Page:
Freedbacking Internet Explorer

Sorry I wasn’t able to get this up until now, but I promised I’d have it here within a day of publishing last night’s report (Internet Explorer Feedback).
The IE team has responded to my feedback on their latest beta. Can’t say I’m happy with their answers, but I’m extremely impressed with their transparency, honesty, and ability. Their responses have been italicized below, with the first five responses already online. I figured I wasn’t the only person with these pecadillos, so I wanted to share their answers with everybody…

Okay, I know I didn’t want to get into the UI problems in IE7b3, but the command bar’s Home icon menu items sport a different vertical height than others (like the Print menu). Why… why?! And why does the Quick Tabs button look different than the Home button, even though both of them have drop-down menu items?! The window flashes when I select options in the Favorites Center, WOULD SOMEBODY PLEASE WAKE UP OVER THERE?

Home icon menu has different vertical height because we custom draw the menu with two more pixels of height in order to make favicons appear un-cramped. This is the same padding added to the classic Favorites menu or to the All Programs menu in the start menu. However, it does look a little odd for the bottom two items. We’ll investigate if we can use different padding for those items.

Quick tabs button looks different because we wanted to visually associate it with the tabs, since it is a tab management feature that operates on all tabs at once. All of the command bar functions operate on the currently active tab or the browser as a whole. We’re not able to reproduce the window flashing in the favorites center: Can you be more specific about what you mean by “selecting options in the favorites center?” In any event, a great deal of our time for the next few months will be spent on performance and polish issues, so it may be that we’ve already addressed this in internal builds, which is why we’re not seeing it internally.

You still can’t control the specific point size of a default font. IE7 would have you walk through a convoluted process rather than let you, for example, say that you wanted 9pt Courier New for the default fixed width font. That would’ve been too simple, methinks.

Today we do not have a simple UI to change the default font. We pick up the default font of the system. You can change the default font in a couple of different ways. (1) You can change the system font and that changes the default browser font. (2) You can change the default font through a user style sheet (for example you can create a style sheet with “:body {font: Arial 12pt;}” and load it through the accessibility tab under Internet Options). We’re looking into making this easier in a future version.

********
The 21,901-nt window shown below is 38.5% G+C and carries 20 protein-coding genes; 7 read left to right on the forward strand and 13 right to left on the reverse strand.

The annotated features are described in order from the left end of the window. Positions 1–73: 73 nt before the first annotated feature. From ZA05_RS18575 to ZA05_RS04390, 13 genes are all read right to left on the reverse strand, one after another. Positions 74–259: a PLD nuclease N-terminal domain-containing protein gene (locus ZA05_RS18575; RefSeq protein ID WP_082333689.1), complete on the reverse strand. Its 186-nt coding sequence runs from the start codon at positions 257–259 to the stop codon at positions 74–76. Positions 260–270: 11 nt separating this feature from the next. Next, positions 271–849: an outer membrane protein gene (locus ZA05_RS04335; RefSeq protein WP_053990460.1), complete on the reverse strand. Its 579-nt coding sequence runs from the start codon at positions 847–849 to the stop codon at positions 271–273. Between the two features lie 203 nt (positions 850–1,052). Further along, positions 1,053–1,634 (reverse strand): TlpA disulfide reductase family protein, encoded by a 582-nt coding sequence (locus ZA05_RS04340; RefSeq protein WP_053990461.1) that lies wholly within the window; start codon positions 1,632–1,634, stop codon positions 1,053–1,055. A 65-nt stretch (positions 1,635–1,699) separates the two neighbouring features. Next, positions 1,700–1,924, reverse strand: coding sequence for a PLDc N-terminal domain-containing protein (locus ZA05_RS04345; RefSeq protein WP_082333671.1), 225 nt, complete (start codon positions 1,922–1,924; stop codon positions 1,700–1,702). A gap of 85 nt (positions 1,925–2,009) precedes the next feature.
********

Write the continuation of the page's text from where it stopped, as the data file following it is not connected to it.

The “Delete Browsing History” dialog is still a kludge compared to the Firefox one. What’s the fear in making it work just as well – if not better – than the competition’s? Initially, I was also confused by the labeling of this feature – believing it only pertained to my URL cache. They should be using another word instead of History. Might I suggest… “Delete Browsing Social Studies?”

This particular design was chosen for usability reasons and it tests pretty well for initial usability. We have, however, seen that power users do prefer the checkbox model, so we are investigating changing the design in a future release. As for the name – it’s designed to make sense to the average user. The typical power user (that understands things like URL caches) will figure it out quickly enough, as you have.

Why does the entire window freeze and stall for a second (sometimes) before it closes completely? Seems to be a problem when I have more than one tab open. When I click the close button, the window should disappear instantly. It doesn’t.

There are known issues with third party toolbars causing this phenomenon. All tabs except the last one close quickly and then the last one stutters. IE7 itself frees additional resources when the last tab is closed, so sometimes this does result in a UI stutter as IE closes. It’s usually not very noticeable – much less than half a second. If you can give us some more information about what add-ons you have installed, perhaps we can confirm this for you.

When “ico” files are rendered in the browser, why are they just as aliased around the edges as they were in IE6? Firefox doesn’t have this problem, and Opera doesn’t have this problem… so I’m waiting for a damn good reason why Microsoft can’t fix it.

.ico files contain multiple versions of an icon. IE6 and IE7 both display icons in a web page by picking the first icon in the .ico file. In a future release, we’ll look into making the change to pick the highest-resolution icon in the file. The “good reason” for not fixing this now is simply that we have many more high priority issues to work on in IE7 before looking we can fix issues with rarely-used features. It’s not a great reason, but it’s the truth. If you’re interested, we have some script solutions that you could look into that allow you to open the .ico file and extract whichever version of the icon you’d like to see. Let me know if you’d like me to forward that information.

As noted above, the IE team responded to five other issues. This is great information – and I’m very much looking forward to seeing how IE7 improves before it goes gold.